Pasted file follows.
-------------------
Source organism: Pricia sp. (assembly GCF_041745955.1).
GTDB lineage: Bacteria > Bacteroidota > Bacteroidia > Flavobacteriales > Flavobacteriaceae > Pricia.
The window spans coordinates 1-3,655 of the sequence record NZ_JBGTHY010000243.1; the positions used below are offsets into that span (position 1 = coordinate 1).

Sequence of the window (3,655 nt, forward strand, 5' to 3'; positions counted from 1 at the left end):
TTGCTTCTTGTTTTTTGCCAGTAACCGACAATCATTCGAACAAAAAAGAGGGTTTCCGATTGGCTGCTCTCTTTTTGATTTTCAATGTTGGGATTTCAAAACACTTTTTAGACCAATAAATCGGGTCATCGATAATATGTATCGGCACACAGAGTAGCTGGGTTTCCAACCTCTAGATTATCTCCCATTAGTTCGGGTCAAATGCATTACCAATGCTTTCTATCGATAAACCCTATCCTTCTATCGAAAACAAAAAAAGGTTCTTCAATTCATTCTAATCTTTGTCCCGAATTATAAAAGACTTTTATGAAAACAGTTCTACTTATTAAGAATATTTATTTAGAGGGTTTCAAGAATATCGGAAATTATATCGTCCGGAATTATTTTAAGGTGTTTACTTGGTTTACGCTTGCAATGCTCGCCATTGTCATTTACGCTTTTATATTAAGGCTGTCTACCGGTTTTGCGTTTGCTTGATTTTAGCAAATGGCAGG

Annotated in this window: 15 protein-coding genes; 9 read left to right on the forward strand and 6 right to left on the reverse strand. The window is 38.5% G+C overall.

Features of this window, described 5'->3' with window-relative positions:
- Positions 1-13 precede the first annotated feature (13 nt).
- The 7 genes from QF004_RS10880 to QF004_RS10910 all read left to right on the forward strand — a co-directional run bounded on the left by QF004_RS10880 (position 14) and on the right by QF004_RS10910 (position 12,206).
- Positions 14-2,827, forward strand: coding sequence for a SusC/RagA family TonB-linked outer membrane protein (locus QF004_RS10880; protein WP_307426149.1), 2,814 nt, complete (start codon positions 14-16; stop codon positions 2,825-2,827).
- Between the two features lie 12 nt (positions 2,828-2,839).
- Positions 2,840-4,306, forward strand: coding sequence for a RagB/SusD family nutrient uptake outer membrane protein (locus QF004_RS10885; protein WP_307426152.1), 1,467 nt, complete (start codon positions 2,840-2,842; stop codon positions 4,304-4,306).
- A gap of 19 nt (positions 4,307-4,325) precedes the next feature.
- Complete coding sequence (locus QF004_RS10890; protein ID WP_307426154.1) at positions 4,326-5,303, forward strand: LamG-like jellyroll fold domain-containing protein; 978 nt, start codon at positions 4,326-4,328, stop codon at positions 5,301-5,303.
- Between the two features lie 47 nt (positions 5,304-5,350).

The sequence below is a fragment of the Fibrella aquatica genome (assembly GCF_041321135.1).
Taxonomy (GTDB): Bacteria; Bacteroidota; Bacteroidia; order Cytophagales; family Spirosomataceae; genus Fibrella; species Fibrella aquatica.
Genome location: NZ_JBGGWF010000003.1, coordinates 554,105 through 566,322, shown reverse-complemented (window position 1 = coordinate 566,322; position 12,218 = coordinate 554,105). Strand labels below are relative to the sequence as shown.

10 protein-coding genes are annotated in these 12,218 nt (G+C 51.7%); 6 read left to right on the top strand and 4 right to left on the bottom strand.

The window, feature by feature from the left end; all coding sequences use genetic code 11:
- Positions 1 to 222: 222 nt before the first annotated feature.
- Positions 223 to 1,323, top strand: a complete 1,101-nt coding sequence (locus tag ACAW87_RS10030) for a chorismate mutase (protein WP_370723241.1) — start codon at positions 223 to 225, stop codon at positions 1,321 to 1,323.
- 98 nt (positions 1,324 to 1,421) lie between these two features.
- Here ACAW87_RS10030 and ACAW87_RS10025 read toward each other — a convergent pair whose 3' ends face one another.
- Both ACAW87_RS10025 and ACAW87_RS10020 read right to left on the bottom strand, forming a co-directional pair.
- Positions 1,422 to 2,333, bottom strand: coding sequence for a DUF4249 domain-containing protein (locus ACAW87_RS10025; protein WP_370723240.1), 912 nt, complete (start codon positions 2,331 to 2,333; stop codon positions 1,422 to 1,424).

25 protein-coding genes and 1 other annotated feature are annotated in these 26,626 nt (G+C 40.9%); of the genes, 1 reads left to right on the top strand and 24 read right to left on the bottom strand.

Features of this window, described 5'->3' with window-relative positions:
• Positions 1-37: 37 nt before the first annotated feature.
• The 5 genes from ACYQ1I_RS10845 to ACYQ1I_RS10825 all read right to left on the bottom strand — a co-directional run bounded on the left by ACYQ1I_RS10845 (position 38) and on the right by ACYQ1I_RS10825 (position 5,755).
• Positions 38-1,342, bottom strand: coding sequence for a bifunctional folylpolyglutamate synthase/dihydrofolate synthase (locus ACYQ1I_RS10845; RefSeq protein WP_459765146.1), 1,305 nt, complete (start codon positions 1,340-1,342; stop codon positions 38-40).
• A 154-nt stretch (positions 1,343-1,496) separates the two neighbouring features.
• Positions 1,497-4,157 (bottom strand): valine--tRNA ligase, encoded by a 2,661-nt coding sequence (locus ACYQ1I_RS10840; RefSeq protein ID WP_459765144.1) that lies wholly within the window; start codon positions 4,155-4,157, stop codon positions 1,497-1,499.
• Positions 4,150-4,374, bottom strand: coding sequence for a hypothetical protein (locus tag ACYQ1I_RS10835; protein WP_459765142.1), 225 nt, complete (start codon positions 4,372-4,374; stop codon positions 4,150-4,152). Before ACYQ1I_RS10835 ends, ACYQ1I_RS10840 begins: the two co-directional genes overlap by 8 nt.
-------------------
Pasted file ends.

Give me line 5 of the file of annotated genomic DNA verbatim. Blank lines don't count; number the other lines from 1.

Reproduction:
TTGCTTCTTGTTTTTTGCCAGTAACCGACAATCATTCGAACAAAAAAGAGGGTTTCCGATTGGCTGCTCTCTTTTTGATTTTCAATGTTGGGATTTCAAAACACTTTTTAGACCAATAAATCGGGTCATCGATAATATGTATCGGCACACAGAGTAGCTGGGTTTCCAACCTCTAGATTATCTCCCATTAGTTCGGGTCAAATGCATTACCAATGCTTTCTATCGATAAACCCTATCCTTCTATCGAAAACAAAAAAAGGTTCTTCAATTCATTCTAATCTTTGTCCCGAATTATAAAAGACTTTTATGAAAACAGTTCTACTTATTAAGAATATTTATTTAGAGGGTTTCAAGAATATCGGAAATTATATCGTCCGGAATTATTTTAAGGTGTTTACTTGGTTTACGCTTGCAATGCTCGCCATTGTCATTTACGCTTTTATATTAAGGCTGTCTACCGGTTTTGCGTTTGCTTGATTTTAGCAAATGGCAGG